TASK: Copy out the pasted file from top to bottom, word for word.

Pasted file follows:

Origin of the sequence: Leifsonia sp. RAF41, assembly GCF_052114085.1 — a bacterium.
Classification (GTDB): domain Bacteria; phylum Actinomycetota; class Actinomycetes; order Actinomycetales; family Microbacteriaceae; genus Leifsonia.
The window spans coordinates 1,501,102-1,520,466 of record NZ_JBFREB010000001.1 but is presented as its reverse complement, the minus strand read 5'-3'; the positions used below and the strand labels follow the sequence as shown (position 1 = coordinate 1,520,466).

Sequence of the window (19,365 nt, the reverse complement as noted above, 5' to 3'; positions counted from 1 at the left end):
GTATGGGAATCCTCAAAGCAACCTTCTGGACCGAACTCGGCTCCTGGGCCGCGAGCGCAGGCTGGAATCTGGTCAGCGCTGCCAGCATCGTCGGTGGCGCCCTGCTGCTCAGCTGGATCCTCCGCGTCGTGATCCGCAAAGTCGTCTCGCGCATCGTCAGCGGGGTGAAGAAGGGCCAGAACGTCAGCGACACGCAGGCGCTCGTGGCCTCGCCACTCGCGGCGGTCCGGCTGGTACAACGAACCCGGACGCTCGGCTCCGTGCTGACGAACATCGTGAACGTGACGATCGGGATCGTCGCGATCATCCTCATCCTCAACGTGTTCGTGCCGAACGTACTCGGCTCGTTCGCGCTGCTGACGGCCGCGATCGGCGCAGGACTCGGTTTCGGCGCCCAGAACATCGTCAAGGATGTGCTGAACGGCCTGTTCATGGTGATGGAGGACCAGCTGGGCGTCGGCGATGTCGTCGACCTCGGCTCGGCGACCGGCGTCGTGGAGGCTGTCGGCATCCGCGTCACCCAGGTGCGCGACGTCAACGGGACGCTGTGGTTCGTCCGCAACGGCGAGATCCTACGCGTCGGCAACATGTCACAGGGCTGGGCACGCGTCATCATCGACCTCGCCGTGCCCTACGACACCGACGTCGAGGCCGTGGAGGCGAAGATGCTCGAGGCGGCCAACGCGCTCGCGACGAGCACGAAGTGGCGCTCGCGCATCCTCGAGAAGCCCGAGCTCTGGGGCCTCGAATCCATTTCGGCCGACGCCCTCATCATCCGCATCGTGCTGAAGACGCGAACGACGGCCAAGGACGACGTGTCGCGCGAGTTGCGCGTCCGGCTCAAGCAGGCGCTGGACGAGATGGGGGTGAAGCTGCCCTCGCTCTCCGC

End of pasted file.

Origin of the sequence: Leifsonia sp. RAF41, assembly GCF_052114085.1 — a bacterium.
Classification (GTDB): domain Bacteria; phylum Actinomycetota; class Actinomycetes; order Actinomycetales; family Microbacteriaceae; genus Leifsonia.
The window spans coordinates 1,501,102-1,520,466 of record NZ_JBFREB010000001.1 but is presented as its reverse complement, the minus strand read 5'-3'; the positions used below and the strand labels follow the sequence as shown (position 1 = coordinate 1,520,466).

Sequence of the window (19,365 nt, the reverse complement as noted above, 5' to 3'; positions counted from 1 at the left end):
GTATGGGAATCCTCAAAGCAACCTTCTGGACCGAACTCGGCTCCTGGGCCGCGAGCGCAGGCTGGAATCTGGTCAGCGCTGCCAGCATCGTCGGTGGCGCCCTGCTGCTCAGCTGGATCCTCCGCGTCGTGATCCGCAAAGTCGTCTCGCGCATCGTCAGCGGGGTGAAGAAGGGCCAGAACGTCAGCGACACGCAGGCGCTCGTGGCCTCGCCACTCGCGGCGGTCCGGCTGGTACAACGAACCCGGACGCTCGGCTCCGTGCTGACGAACATCGTGAACGTGACGATCGGGATCGTCGCGATCATCCTCATCCTCAACGTGTTCGTGCCGAACGTACTCGGCTCGTTCGCGCTGCTGACGGCCGCGATCGGCGCAGGACTCGGTTTCGGCGCCCAGAACATCGTCAAGGATGTGCTGAACGGCCTGTTCATGGTGATGGAGGACCAGCTGGGCGTCGGCGATGTCGTCGACCTCGGCTCGGCGACCGGCGTCGTGGAGGCTGTCGGCATCCGCGTCACCCAGGTGCGCGACGTCAACGGGACGCTGTGGTTCGTCCGCAACGGCGAGATCCTACGCGTCGGCAACATGTCACAGGGCTGGGCACGCGTCATCATCGACCTCGCCGTGCCCTACGACACCGACGTCGAGGCCGTGGAGGCGAAGATGCTCGAGGCGGCCAACGCGCTCGCGACGAGCACGAAGTGGCGCTCGCGCATCCTCGAGAAGCCCGAGCTCTGGGGCCTCGAATCCATTTCGGCCGACGCCCTCATCATCCGCATCGTGCTGAAGACGCGAACGACGGCCAAGGACGACGTGTCGCGCGAGTTGCGCGTCCGGCTCAAGCAGGCGCTGGACGAGATGGGGGTGAAGCTGCCCTCGCTCTCCGC